Your Source for Documentary News

Your Source for Documentary News

Social Issues   |   World   |   Environment   |   Politics   |   Health and Science   |   Religion and Spirituality   |   True Crime   |   History Arts and Entertainment   |  Sports   |   Technology   |   Animal Kingdom   |    Money   |   Lifestyle   |   BBC and Foreign   |   Industry

Social Issues   |   World   |   Environment   |   Politics   |   Health and Science   |   Religion and Spirituality   |   True Crime   |   History    |   Arts and Entertainment   |  Sports   |   Technology   |   Animal Kingdom   |    Money   |   Lifestyle   |   BBC and Foreign   |   Industry

Source:  Mental Floss

Tabloid (2010) – Filmmaker Errol Morris details the unusual love affair between beauty queen Joyce McKinney and Kirk Anderson, who alleged McKinney kidnapped and assaulted him after believing he had been brainwashed by the Mormon church.  That’s only the beginning of this twisty—and twisted—story,

Available on Hulu.

Beware the Slenderman (2016) – In 2014, two Wisconsin girls came to a disturbing decision.  In order to appease the “Slenderman,” an internet-sourced boogeyman, they would attempt to murder a classmate.  The victim survived, but three lives had been altered forever.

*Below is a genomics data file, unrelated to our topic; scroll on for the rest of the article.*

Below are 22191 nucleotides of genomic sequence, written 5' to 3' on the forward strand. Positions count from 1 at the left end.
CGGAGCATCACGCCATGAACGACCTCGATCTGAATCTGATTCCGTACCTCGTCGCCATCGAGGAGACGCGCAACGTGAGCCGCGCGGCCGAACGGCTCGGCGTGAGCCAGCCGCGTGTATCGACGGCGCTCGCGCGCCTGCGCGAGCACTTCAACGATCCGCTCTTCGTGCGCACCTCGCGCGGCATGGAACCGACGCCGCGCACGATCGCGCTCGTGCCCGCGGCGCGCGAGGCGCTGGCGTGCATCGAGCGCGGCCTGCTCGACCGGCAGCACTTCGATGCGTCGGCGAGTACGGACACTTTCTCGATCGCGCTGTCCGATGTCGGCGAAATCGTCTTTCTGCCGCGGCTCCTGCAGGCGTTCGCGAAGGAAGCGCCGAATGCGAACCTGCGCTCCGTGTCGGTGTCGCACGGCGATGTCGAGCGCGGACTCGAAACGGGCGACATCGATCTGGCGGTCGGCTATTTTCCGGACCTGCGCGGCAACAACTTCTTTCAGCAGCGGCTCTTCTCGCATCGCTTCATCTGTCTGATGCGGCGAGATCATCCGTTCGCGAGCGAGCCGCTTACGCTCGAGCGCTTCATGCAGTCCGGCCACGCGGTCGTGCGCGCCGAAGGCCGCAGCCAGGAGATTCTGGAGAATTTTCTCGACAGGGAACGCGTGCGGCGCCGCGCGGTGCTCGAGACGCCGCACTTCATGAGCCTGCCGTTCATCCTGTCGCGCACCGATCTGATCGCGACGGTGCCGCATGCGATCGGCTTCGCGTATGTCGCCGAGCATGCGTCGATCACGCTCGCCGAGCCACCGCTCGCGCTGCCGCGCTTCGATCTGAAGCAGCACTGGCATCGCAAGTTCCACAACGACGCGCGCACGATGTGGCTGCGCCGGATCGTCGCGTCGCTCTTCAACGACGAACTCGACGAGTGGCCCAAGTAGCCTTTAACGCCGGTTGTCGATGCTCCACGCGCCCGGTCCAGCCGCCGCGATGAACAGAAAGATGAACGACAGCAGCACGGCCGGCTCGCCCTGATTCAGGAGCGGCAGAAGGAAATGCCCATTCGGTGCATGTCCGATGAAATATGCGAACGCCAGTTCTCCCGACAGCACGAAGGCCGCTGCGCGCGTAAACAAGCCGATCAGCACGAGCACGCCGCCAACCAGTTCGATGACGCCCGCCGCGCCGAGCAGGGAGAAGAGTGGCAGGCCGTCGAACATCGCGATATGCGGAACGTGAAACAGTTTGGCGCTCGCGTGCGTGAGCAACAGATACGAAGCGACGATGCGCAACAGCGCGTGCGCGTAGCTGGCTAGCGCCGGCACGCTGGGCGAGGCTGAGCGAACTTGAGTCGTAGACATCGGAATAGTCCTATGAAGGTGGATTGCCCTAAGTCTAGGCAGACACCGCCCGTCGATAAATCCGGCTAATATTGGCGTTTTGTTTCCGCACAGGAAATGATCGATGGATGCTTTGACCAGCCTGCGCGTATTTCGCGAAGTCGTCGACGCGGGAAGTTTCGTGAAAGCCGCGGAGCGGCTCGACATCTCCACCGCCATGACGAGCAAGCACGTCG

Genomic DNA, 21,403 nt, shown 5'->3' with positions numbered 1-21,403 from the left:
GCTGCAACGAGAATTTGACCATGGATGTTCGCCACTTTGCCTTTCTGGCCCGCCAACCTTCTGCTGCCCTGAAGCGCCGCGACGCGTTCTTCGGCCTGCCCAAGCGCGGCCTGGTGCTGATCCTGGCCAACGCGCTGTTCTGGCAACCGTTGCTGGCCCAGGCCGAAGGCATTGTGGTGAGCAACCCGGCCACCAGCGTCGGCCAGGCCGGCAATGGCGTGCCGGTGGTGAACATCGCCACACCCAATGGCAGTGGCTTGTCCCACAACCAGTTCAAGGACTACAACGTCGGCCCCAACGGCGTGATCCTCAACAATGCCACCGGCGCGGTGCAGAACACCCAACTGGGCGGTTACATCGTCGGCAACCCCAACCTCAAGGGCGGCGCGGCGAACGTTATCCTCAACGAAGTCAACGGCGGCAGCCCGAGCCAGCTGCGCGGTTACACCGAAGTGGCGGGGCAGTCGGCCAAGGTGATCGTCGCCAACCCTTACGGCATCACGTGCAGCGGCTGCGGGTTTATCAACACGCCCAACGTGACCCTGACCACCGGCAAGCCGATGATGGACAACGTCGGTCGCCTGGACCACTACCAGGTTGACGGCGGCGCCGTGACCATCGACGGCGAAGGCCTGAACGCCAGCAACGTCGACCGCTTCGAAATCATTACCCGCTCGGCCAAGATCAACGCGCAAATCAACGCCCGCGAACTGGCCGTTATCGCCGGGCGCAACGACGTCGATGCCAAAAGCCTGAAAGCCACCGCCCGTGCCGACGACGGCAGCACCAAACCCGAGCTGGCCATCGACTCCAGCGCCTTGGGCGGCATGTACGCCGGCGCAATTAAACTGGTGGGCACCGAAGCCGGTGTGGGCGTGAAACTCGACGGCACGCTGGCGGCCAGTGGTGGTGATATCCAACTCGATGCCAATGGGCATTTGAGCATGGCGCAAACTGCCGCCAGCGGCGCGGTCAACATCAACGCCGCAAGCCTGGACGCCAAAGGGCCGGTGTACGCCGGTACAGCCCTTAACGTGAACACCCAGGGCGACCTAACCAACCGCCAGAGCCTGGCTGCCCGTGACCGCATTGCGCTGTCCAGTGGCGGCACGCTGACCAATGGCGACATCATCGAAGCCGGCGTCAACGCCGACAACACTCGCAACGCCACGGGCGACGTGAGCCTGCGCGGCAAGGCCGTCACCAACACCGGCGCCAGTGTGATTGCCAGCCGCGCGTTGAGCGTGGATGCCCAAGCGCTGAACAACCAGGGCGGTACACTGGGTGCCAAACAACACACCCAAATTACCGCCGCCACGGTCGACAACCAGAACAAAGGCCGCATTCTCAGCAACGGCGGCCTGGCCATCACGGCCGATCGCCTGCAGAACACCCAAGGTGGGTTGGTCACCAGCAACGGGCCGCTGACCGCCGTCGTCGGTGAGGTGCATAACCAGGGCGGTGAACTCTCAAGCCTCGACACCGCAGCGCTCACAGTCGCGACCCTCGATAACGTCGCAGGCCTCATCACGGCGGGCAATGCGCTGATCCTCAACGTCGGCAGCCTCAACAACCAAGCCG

Available on HBO and Amazon.

My Kid Could Paint That (2007) – At the age of four, upstate New York resident Marla Olmstead began painting sprawling abstract art that her parents sold for premium prices.  Later, a CBS “60 Minutes” report called into question whether Marla had some assistance with her work.  Was she a child prodigy or simply a creative girl who had a little help?  And if she did, should it matter?

Available on Amazon.

Hands On a Hardbody (1997) – How far would you be willing to go for a new pickup truck?  That’s the deceptively simple premise for this documentary chronicling an endurance contest in Longview, Texas, where participants agree to keep one hand on a vehicle at all times.  The last person standing wins.  What begins as a group seeking a prize evolves into a battle of attrition with all the psychological games and mental fortitude that comes with it.

Available on iTunes.

I Think We’re Alone Now (2008) – Celebrity fandom gets a critical examination in director Sean Donnelly’s profile of two people who spend an inordinate amount of time following the career of 1980s pop star Tiffany Darwish, a.k.a. Tiffany.  Ostensibly a cautionary tale about deifying strangers, Donnelly is more interested in presenting his subjects as human beings who clearly went through experiences that caused them to embrace a rather unhealthy obsession.

Available on Amazon.

See the rest of the list at Mental Floss. 

Receive the day’s documentary news every morning.  Sign up for DocumentaryNews Daily.